Lesson 1, Topic 1
In Progress

Styles of Communication

May 1, 2021

Consistency of Verbal and Nonverbal Communication

No definitive studies prove what percentage of communication is verbal or nonverbal; however, most people and communication experts believe that nonverbal communication is often more accurate and makes up the largest percentage of our communication. Nonverbal communication is very powerful. If nonverbal cues are inconsistent or incongruent with the verbal message, the nonverbal message is most likely the one received. At the very least, this incongruence is frequently the cause of misinterpretation and misunderstanding. The following scenario is an example of incongruence between what the nurse is stating and what she is demonstrating.

Nurse M. has been having a very busy morning. While trying to get Ms. D. ready to go to surgery, Nurse M. has been interrupted several times by staff members asking for help or advice. Now Mr. R., a patient also assigned to Nurse M., has put on his call light. As she enters Mr. R.’s room in an obvious hurry, Mr. R. states, “I’m very sorry

Box 4-1 Assertive Communication for Nurses

Communicating assertively means:

•Being skilled in a variety of communication strategies and able to express your thoughts and feelings in a way that simultaneously protects your rights and those of others.
•Having a positive attitude about communicating directly and honestly.
•Feeling comfortable and in control of anxiety, tenseness, shyness, or fear.
•Feeling confident that you can conduct yourself in a self-respecting way while still respecting others.
•Honoring the fact that you and the other person both have rights.

An assertive nurse:
•Appears self confident and composed.
•Maintains eye contact.
•Uses clear, concise speech.
•Speaks firmly and positively.
•Speaks genuinely, without sarcasm.
•Is unapologetic.
•Takes initiative to guide situations.
•Gives the same message verbally and nonverbally.

From Balzer Riley J: Communication in nursing, ed. 7, St. Louis, 2012, Mosby.

to bother you, but could you refill my water pitcher?” Nurse M. grabs the pitcher from the bedside stand and takes it to the sink, while muttering through tight lips, “It’s no bother, Mr. R. I’m happy to do it!”

The words Nurse M. used are quite appropriate. However, Nurse M.’s nonverbal cues are “speaking” much louder than her words, and Mr. R. is sure to pick up on her anger and frustration from her posture, tone of voice, and facial expression. How is it possible for him to really believe that he has not been a bother and that Nurse M. is “happy” to help him?

Styles of Communication

The manner, or style, in which a message is communicated greatly affects the mood and the overall outcome of an interaction. Every time an interaction occurs between a nurse and a patient the tone is set for the nurse-patient relationship. The style of communication the nurse demonstrates is often what makes the difference between a positive or negative interaction.

Assertive Communication

Assertiveness is one’s ability to confidently and comfortably express thoughts and feelings while still respecting the legitimate rights of the patient. An assertive communication style is interaction that takes into account the feelings and needs of the patient, yet honors the nurse’s rights as an individual (Box 4-1). It makes interactions more even sided and has positive benefits for all involved (Balzer Riley, 2012).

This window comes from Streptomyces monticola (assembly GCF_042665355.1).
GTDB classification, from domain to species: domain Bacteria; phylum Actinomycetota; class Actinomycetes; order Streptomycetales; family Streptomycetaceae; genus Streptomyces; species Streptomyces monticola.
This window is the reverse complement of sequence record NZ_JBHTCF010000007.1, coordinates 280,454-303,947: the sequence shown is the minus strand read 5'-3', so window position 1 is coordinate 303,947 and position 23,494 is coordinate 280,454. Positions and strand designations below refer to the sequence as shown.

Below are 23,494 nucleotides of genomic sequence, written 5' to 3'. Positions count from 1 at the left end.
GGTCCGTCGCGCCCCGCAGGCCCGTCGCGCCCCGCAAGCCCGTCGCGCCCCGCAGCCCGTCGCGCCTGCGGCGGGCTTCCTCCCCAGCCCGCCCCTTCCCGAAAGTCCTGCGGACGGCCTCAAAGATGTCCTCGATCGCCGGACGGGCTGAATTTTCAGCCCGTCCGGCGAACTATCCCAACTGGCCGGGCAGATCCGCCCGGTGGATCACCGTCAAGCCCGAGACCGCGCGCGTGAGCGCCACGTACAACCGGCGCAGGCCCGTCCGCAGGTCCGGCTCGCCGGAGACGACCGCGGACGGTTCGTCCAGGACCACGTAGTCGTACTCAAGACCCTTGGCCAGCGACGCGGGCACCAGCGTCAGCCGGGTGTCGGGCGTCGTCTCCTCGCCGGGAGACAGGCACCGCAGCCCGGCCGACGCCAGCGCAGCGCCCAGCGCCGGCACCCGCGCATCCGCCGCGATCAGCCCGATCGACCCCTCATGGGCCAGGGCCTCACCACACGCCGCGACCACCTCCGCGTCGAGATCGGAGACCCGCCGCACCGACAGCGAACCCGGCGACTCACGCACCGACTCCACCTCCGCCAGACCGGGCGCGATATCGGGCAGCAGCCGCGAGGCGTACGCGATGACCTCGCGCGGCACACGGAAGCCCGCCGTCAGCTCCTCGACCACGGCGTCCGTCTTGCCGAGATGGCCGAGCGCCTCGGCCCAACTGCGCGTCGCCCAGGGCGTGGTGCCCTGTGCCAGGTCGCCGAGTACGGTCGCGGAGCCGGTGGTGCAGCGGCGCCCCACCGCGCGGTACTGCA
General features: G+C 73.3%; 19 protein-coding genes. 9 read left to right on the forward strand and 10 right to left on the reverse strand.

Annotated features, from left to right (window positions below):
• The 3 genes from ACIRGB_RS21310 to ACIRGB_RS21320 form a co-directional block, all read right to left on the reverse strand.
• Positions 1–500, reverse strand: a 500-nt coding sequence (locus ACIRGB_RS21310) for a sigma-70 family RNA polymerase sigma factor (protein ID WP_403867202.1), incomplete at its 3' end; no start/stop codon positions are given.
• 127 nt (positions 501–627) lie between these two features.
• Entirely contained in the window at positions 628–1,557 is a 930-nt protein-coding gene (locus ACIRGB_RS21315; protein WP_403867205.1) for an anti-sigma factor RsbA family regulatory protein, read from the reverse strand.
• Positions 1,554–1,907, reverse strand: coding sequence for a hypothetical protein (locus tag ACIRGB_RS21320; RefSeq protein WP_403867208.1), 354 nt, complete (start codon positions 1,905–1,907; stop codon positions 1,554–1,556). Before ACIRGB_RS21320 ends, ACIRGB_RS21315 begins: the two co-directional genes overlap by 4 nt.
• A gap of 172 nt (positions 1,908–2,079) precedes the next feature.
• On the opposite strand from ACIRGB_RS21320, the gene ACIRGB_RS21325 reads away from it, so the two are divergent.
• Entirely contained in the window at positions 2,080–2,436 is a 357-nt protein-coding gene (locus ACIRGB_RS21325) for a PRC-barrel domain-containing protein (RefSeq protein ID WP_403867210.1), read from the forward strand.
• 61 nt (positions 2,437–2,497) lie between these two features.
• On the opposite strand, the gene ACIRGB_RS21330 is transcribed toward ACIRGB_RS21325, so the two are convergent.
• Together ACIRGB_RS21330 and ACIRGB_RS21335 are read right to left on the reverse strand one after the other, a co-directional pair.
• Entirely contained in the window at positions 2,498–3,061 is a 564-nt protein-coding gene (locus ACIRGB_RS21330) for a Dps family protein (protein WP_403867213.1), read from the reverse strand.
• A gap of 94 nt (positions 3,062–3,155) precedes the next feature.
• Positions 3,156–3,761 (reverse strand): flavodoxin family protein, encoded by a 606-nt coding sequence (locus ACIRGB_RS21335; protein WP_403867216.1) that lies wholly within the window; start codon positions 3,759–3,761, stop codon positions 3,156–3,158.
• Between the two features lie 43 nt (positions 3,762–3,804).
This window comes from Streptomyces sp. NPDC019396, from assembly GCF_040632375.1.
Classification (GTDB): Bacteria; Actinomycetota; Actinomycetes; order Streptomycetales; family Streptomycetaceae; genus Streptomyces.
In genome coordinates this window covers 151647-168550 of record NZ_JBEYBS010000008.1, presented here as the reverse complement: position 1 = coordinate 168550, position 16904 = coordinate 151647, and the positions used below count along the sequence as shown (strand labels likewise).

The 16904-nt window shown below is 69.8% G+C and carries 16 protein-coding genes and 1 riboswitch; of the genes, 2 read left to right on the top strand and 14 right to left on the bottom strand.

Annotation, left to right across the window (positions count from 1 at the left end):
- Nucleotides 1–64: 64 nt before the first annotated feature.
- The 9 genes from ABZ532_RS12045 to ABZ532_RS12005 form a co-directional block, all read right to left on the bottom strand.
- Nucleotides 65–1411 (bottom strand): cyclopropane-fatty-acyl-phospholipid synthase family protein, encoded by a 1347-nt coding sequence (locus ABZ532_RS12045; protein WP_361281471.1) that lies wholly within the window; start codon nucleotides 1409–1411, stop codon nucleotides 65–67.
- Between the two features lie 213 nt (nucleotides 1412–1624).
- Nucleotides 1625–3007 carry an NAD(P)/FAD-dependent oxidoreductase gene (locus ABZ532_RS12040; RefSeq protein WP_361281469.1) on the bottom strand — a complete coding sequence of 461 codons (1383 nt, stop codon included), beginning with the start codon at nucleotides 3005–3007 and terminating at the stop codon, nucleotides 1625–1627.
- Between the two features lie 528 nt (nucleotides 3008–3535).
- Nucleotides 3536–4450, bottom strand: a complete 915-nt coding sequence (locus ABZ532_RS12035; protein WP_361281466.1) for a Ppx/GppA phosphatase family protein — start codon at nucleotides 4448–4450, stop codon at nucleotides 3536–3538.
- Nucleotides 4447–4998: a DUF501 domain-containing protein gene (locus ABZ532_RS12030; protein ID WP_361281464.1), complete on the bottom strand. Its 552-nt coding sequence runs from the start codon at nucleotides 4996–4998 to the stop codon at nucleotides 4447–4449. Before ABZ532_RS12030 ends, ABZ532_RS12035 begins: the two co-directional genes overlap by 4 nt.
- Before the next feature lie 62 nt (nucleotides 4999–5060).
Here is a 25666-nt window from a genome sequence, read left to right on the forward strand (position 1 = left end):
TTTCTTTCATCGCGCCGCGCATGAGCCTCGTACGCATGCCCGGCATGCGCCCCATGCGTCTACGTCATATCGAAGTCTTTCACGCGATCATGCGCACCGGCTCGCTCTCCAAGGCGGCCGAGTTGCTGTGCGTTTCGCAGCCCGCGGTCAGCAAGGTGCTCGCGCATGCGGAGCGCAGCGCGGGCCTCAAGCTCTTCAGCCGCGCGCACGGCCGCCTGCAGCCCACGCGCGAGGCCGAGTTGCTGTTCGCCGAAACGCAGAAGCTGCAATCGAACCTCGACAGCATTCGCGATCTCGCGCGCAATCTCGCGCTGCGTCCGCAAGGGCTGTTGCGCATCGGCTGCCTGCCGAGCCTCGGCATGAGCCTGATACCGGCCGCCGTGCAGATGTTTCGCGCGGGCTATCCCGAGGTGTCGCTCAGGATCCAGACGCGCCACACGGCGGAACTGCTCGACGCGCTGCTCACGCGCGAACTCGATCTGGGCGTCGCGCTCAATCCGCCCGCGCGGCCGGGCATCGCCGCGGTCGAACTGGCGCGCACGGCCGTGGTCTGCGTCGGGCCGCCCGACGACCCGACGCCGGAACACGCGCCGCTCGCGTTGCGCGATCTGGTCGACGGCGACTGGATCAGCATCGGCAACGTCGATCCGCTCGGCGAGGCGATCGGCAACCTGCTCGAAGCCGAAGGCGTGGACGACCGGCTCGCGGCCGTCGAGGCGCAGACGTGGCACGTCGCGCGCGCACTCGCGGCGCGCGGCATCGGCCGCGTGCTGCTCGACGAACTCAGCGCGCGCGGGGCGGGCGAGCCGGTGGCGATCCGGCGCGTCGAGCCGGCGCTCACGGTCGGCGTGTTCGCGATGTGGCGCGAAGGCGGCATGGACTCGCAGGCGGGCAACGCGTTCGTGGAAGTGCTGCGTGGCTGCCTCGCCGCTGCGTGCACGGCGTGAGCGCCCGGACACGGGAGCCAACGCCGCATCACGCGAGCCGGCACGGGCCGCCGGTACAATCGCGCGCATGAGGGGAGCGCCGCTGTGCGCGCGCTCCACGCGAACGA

Aggressive Communication

Aggressive communication occurs when an individual interacts with another in an overpowering and forceful manner to meet one’s own personal needs at the expense of the other. Aggressive communication is destructive and nontherapeutic. In the situation just described, Nurse M. responds to Mr. R. in an aggressive manner. Neither party benefits from such an interaction. After the fact, Nurse M. most likely feels guilty and disrespectful for having responded to Mr. R. in this harsh manner, and Mr. R. undoubtedly feels humiliated and unworthy.

Unassertive Communication

Another choice for Nurse M., although not a favorable one, was to respond unambiguously to Mr. R. but in an unassertive communication style. In this style, the nurse agrees to do what the patient requests, even though doing so creates additional problems for the nurse. Use of this style sacrifices one’s legitimate personal rights to the needs of the patient, and there is a price to pay: resentment.

Imagine that Nurse M. had responded like this to Mr. R.’s request to have his water pitcher refilled:

“Well, I’m really busy right now, but … well, I guess I can do it if I hurry. I just don’t know how I’m ever going to get my other patient ready for surgery in time. Here, give me your pitcher.”

This interaction is much like the previous one, although more out in the open. The problem with this interaction is that no one really benefits from the interaction. Mr. R. now has fresh water but probably feels like he has imposed on the nurse unduly. Perhaps he even feels angry thinking that his needs are not as important as those of another patient. Nurse M. now is even further behind than before and is likely to feel resentment toward Mr. R. and as guilty or ashamed as before for giving Mr. R. the impression he is a “bother.”

The most effective way for Nurse M. to address the situation is with an assertive communication style. Perhaps the interaction sounds like this:

“Mr. R., if you don’t mind waiting about 10 minutes, I will be glad to fill your water pitcher with fresh ice and water. If you need it filled before that, I can ask one of the nursing assistants to fill it for you now.”

With assertive communication, the needs of both Nurse M. and Mr. R. can be met, with neither of them feeling unworthy, belittled, resentful, or guilty.